Gonzalo Campos was working his way up the ladder in the banking business when he decided to leave it all behind for a career in law enforcement.
“I sat at a computer screen for six years and it took a toll on me,” the 27-year-old Aiken County sheriff’s deputy said.
Campos took a teller job at SRP Federal Credit Union after graduating from high school to help his family financially and had advanced through the ranks to having his own office. In the back of his mind, however, he’d always considered joining law enforcement.
“When I first told my mom she broke down and cried,” he said of the news he would be a police officer. “She felt it was a dangerous job... As far as my dad, he was all for it.”
His father was especially happy to see Campos become an officer because he could help other Hispanics in the Aiken County area.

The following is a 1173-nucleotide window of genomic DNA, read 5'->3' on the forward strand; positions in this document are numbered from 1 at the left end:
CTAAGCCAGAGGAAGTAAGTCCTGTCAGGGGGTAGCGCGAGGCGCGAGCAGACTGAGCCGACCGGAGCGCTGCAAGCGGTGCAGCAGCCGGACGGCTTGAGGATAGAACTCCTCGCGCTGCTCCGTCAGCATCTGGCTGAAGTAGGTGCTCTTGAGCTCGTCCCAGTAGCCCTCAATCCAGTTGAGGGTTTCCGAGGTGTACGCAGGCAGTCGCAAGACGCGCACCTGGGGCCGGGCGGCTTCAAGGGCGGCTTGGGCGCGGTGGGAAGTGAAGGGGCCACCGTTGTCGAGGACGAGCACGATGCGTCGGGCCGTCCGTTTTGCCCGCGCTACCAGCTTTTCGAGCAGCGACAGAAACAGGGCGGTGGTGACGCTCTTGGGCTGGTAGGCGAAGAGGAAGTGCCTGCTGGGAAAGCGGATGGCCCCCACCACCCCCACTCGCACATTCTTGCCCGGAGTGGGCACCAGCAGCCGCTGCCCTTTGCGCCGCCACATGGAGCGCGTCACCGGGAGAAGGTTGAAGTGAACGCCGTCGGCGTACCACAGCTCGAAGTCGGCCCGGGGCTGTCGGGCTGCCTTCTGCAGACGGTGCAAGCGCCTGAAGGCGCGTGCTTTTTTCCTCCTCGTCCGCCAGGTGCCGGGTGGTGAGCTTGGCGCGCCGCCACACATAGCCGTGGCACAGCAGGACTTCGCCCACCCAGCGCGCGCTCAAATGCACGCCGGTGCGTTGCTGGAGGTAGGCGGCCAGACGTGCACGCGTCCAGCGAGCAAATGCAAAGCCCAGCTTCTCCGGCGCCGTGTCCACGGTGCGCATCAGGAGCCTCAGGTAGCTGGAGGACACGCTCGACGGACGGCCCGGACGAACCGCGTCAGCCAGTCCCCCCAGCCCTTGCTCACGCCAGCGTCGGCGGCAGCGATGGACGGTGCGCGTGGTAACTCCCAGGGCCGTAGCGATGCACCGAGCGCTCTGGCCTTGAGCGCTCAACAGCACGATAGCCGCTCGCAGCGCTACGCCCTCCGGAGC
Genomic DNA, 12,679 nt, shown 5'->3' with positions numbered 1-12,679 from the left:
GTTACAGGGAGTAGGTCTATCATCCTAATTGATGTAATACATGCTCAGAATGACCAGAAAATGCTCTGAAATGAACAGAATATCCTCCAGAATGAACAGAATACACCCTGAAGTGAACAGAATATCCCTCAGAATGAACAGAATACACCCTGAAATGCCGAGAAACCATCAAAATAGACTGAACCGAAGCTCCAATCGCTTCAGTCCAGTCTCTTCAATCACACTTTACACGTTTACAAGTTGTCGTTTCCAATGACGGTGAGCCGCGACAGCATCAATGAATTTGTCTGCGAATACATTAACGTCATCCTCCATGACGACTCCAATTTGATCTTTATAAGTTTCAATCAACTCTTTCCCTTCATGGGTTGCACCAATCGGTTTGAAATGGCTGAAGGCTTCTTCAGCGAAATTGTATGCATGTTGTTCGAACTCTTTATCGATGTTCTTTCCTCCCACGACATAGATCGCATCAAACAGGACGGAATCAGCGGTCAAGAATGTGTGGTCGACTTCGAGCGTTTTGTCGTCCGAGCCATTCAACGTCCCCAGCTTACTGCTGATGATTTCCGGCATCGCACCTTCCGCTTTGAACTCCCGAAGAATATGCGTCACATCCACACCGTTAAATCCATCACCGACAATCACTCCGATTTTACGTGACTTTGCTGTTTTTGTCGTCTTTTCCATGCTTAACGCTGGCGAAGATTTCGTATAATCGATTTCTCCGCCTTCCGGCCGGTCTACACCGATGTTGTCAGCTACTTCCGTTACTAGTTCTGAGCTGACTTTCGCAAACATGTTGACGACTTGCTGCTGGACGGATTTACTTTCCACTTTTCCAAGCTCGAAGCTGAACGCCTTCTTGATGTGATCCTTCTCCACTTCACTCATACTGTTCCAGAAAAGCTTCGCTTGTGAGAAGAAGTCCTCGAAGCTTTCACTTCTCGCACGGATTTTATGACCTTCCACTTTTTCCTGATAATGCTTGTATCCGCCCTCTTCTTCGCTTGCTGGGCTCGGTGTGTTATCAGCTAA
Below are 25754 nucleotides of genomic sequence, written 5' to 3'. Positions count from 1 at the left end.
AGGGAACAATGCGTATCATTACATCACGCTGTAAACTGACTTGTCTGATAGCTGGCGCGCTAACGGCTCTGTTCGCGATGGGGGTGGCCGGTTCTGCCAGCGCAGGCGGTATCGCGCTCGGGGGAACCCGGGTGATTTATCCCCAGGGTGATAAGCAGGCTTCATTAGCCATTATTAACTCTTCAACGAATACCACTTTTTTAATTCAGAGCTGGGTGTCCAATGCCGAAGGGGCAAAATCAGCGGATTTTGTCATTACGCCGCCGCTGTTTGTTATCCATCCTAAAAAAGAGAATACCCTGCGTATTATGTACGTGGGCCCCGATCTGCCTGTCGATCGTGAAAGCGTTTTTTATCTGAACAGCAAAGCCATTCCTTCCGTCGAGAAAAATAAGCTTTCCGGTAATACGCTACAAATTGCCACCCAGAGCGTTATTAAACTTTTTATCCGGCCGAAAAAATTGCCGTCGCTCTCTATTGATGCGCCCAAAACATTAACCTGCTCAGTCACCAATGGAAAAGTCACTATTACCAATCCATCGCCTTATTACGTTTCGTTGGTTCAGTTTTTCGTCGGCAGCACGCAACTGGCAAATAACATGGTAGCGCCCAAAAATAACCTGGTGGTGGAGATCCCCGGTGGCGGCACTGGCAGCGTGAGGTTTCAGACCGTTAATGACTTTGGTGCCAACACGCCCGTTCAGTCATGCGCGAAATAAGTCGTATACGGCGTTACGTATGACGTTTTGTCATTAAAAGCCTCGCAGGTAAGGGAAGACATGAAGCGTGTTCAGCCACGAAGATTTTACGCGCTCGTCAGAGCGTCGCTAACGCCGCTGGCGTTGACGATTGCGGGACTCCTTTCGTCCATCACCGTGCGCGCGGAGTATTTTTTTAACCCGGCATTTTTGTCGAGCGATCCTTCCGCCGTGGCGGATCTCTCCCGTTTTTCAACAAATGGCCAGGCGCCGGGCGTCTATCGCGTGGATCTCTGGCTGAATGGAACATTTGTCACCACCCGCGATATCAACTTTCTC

Campos and his parents moved to Windsor, S.C., from Pasadena, Calif., when he was around 9 because of increasing worries about the area’s growing gang problem.
His uncle had already settled in Aiken County and convinced them of a safer, more relaxed life in the rural area of South Carolina.
When Campos isn’t wearing a badge, he enjoys fishing, biking and is very active in his Hispanic church on Wire Road where he is a singer.
The deputy, who describes himself as “very religious” with a strict set of morals and beliefs, said at times it’s a struggle to deal with the types of people he runs into with his career in law enforcement.
“It’s a little difficult at times,” he said. “There are certain things you’re taught and how to behave, but then you see others who don’t care.”
He takes those issues up in prayer.
Ultimately, after three years in law enforcement, he said it’s clear to him this is where he’s supposed to be.